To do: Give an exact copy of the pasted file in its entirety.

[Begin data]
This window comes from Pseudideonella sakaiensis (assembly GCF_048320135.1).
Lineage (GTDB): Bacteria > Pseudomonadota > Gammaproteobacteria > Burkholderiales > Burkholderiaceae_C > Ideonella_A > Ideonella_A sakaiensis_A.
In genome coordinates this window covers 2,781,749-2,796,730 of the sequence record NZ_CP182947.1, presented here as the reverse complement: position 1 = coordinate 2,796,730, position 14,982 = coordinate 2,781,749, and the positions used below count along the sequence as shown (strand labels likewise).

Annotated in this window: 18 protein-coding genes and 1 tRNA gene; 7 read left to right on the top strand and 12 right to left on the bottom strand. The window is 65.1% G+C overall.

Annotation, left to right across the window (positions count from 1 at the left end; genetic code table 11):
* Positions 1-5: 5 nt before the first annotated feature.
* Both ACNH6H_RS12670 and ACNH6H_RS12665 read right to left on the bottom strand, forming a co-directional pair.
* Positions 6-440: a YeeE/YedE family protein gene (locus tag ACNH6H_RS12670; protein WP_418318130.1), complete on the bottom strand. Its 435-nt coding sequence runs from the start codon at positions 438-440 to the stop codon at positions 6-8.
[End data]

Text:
This window comes from Pseudideonella sakaiensis (assembly GCF_048320135.1).
Lineage (GTDB): Bacteria > Pseudomonadota > Gammaproteobacteria > Burkholderiales > Burkholderiaceae_C > Ideonella_A > Ideonella_A sakaiensis_A.
In genome coordinates this window covers 2,781,749-2,796,730 of the sequence record NZ_CP182947.1, presented here as the reverse complement: position 1 = coordinate 2,796,730, position 14,982 = coordinate 2,781,749, and the positions used below count along the sequence as shown (strand labels likewise).

Annotated in this window: 18 protein-coding genes and 1 tRNA gene; 7 read left to right on the top strand and 12 right to left on the bottom strand. The window is 65.1% G+C overall.

Annotation, left to right across the window (positions count from 1 at the left end; genetic code table 11):
* Positions 1-5: 5 nt before the first annotated feature.
* Both ACNH6H_RS12670 and ACNH6H_RS12665 read right to left on the bottom strand, forming a co-directional pair.
* Positions 6-440: a YeeE/YedE family protein gene (locus tag ACNH6H_RS12670; protein WP_418318130.1), complete on the bottom strand. Its 435-nt coding sequence runs from the start codon at positions 438-440 to the stop codon at positions 6-8.